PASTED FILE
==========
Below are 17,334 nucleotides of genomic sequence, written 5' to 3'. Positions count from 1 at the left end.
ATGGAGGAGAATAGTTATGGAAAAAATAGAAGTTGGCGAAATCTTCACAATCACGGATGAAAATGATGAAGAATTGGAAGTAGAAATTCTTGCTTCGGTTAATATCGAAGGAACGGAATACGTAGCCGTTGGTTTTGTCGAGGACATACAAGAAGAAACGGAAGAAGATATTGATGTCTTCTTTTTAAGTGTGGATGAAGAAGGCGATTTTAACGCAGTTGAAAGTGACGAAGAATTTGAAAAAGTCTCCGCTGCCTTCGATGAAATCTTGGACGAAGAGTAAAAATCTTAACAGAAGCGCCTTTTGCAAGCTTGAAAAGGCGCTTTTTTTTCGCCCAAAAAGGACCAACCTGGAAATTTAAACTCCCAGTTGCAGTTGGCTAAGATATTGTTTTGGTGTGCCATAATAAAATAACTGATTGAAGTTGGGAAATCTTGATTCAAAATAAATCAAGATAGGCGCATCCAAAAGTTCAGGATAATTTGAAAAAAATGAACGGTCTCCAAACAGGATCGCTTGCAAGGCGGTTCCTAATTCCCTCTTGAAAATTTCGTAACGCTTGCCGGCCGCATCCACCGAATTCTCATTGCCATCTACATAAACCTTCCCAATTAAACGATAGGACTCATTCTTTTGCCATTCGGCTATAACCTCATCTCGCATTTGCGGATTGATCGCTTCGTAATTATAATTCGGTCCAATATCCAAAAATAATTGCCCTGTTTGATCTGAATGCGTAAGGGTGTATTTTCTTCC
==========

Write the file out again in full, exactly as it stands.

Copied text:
Below are 17,334 nucleotides of genomic sequence, written 5' to 3'. Positions count from 1 at the left end.
ATGGAGGAGAATAGTTATGGAAAAAATAGAAGTTGGCGAAATCTTCACAATCACGGATGAAAATGATGAAGAATTGGAAGTAGAAATTCTTGCTTCGGTTAATATCGAAGGAACGGAATACGTAGCCGTTGGTTTTGTCGAGGACATACAAGAAGAAACGGAAGAAGATATTGATGTCTTCTTTTTAAGTGTGGATGAAGAAGGCGATTTTAACGCAGTTGAAAGTGACGAAGAATTTGAAAAAGTCTCCGCTGCCTTCGATGAAATCTTGGACGAAGAGTAAAAATCTTAACAGAAGCGCCTTTTGCAAGCTTGAAAAGGCGCTTTTTTTTCGCCCAAAAAGGACCAACCTGGAAATTTAAACTCCCAGTTGCAGTTGGCTAAGATATTGTTTTGGTGTGCCATAATAAAATAACTGATTGAAGTTGGGAAATCTTGATTCAAAATAAATCAAGATAGGCGCATCCAAAAGTTCAGGATAATTTGAAAAAAATGAACGGTCTCCAAACAGGATCGCTTGCAAGGCGGTTCCTAATTCCCTCTTGAAAATTTCGTAACGCTTGCCGGCCGCATCCACCGAATTCTCATTGCCATCTACATAAACCTTCCCAATTAAACGATAGGACTCATTCTTTTGCCATTCGGCTATAACCTCATCTCGCATTTGCGGATTGATCGCTTCGTAATTATAATTCGGTCCAATATCCAAAAATAATTGCCCTGTTTGATCTGAATGCGTAAGGGTGTATTTTCTTCC